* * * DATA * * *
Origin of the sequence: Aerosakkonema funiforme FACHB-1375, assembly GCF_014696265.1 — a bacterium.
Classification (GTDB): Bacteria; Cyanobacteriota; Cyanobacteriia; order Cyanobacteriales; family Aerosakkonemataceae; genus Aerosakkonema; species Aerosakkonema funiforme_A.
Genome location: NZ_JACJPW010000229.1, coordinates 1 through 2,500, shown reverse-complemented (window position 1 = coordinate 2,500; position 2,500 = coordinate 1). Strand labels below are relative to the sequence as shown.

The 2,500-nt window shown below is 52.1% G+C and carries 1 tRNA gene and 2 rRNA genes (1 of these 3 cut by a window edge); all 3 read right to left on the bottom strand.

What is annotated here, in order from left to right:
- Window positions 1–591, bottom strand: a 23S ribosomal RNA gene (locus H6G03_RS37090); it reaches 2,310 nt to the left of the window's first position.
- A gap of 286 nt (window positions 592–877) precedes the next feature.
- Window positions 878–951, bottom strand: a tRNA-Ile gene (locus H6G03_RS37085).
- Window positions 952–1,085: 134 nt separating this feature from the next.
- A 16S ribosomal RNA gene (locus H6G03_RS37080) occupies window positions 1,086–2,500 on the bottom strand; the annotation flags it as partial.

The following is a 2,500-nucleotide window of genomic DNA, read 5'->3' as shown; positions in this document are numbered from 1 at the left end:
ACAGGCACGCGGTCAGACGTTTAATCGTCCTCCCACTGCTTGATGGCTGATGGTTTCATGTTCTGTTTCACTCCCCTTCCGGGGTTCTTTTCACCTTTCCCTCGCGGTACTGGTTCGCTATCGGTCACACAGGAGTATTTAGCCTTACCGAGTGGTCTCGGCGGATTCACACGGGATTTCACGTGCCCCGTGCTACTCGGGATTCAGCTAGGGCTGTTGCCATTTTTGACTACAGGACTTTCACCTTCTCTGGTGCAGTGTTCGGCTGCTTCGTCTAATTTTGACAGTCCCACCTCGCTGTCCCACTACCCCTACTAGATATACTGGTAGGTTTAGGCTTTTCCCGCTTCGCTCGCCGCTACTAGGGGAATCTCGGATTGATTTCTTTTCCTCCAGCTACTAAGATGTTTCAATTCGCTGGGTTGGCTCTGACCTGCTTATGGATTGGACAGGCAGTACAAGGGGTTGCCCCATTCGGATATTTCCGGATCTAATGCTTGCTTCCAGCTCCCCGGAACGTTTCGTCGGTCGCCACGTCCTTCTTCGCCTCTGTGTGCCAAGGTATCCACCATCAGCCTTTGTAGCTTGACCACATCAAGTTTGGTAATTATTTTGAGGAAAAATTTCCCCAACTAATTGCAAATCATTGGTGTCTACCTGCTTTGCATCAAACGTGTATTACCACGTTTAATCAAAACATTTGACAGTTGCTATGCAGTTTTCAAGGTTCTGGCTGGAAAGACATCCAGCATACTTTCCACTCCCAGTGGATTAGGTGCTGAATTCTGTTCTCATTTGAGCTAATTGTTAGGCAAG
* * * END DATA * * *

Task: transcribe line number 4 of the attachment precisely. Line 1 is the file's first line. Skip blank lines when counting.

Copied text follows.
The 2,500-nt window shown below is 52.1% G+C and carries 1 tRNA gene and 2 rRNA genes (1 of these 3 cut by a window edge); all 3 read right to left on the bottom strand.